On June 26, 2011, the Seattle Times ran a front-page article detailing the simultaneous personal tragedy of the late forensic psychologist Dr. Stuart Greenberg and the systematic failure of the judicial system that propelled his career for over a decade. Dr. Greenberg grew to become a pre-eminent forensic psychologist in King County. The court appointed him to evaluate approximately 2,000 parenting evaluations. The newspaper article detailed how the judicial system failed to recognize the taint that attached to Greenberg’s evaluations. Three years after his death and the discovery of his misconduct, neither the courts nor the legislature have enacted any measures to redress the systematic failure….
The things normally done in a parenting evaluation consist of interviews of the parents and children; observations of the parent/child relationship; interviews of collateral contacts, such as teachers, relatives, counselors; review of relevant documents; psychological or substance abuse testing, if indicated. Finally, the evaluator writes up a report that documents the process and supports a parenting opinion that is offered as a conclusion.
The parenting evaluation should be a structured process rather than a freewheeling essay. That being said, you would be surprised that lots of parenting evaluations have little structure. Indeed, they often have little logic. By that I mean that the recommendations rarely flow logically from the facts presented. And when you get down to the facts supporting the conclusions, it’s easy to notice that the facts are cherry-picked by the conclusion. In other words, the parenting evaluation usually turns into a argument that leaves out important facts in order to make the conclusion seem more reasonable….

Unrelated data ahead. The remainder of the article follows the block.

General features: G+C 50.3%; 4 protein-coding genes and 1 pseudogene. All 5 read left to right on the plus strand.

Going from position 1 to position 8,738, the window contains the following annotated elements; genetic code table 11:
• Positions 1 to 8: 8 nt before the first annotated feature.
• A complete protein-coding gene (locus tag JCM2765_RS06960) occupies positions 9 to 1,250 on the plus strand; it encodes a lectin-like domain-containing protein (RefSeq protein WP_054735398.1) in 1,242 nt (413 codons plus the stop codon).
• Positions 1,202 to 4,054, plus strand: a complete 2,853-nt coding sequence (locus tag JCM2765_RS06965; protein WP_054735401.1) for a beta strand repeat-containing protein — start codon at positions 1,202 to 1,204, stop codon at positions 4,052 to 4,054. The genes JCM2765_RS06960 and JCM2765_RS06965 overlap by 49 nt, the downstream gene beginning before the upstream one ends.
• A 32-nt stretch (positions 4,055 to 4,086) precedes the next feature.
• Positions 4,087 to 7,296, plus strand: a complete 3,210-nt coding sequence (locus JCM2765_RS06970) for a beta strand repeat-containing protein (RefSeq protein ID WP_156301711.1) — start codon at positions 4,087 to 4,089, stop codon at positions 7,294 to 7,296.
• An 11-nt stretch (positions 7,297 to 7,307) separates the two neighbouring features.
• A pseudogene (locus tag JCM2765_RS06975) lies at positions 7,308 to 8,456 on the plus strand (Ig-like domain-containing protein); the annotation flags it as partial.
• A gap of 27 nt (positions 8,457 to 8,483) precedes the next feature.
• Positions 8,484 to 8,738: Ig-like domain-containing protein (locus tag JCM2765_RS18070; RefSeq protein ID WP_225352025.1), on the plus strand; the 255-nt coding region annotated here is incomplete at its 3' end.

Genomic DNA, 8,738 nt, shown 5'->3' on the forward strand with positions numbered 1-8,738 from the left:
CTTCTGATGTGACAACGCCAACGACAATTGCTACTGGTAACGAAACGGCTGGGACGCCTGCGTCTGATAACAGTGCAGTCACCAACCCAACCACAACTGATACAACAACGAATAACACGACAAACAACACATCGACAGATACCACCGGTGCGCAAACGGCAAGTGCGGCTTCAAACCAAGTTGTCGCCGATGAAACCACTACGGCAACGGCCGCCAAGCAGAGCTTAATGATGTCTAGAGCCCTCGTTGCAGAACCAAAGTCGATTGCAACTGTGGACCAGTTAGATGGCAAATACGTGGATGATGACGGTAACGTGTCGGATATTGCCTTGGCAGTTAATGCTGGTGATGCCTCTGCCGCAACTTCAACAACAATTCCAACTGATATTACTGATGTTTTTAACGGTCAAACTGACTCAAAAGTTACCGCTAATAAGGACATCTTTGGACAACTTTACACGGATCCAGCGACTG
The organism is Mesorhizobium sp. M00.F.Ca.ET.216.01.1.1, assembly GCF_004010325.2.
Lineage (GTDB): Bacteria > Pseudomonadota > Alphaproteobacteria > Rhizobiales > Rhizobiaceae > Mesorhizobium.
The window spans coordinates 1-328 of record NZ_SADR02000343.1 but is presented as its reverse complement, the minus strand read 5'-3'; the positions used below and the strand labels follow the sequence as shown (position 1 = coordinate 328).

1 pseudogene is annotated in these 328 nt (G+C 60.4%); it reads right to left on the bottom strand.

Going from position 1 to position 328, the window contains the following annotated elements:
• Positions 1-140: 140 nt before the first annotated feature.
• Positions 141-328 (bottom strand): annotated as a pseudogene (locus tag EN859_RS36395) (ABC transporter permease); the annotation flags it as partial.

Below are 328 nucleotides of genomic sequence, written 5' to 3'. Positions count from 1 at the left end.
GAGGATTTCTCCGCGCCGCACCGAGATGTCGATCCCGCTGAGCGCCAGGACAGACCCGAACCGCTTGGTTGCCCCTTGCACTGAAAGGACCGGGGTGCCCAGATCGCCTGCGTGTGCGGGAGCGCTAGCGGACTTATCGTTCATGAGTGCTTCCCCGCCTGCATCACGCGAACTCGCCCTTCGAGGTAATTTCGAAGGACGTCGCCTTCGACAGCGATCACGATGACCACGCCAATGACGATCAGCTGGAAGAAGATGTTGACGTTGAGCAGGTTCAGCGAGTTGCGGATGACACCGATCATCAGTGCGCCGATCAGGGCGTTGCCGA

After setting forth the standard parenting plan, the evaluator should state any reasons, if any, for deviating from it. Specific reasons may include a parent’s work schedule, distance between households, lack of a parental bond, alcoholism or substance abuse, or domestic violence. In any event, there would be a clearly stated cause-and-effect linkage. The parents and the court could then focus on validating the recommendation. Some of the reasons for a deviation are of a transitory nature, and the recommendation should then give an opinion as to the measures necessary to change the deviation into the normative parenting plan.
Obviously, the parent’s interest is more important than that of the parenting evaluator. The parent has to live with the result for a long time and it defines his or her relationship with their child. For these reasons, I find these cases to be the most challenging and rewarding ones I come across as a family law attorney.
Under Washington law, a person other than a parent (a non-parent) may petition for custody of a child “by filing a petition seeking custody of the child in the county where the child is permanently resident or where the child is found, but only if the child is not in the physical custody of one of its parents or if the petitioner alleges that neither parent is a suitable custodian.”
As a divorce attorney practicing in King County, I am often trying to negotiate alimony (called “spousal maintenance” in Washington). According to the Internal Revenue Service, former spouses pay around $9 billion in alimony each year. In Washington there is no uniform standard for determining the proper duration of a maintenance award. The amounts and duration of maintenance awards are usually decided by judges, using a list of factors….
- You find out your partner had a violent relationship with a former partner.
- Your partner stalks you — at work, online, with GPS in your car.
- Your partner has been physically violent in the past, to people or animals.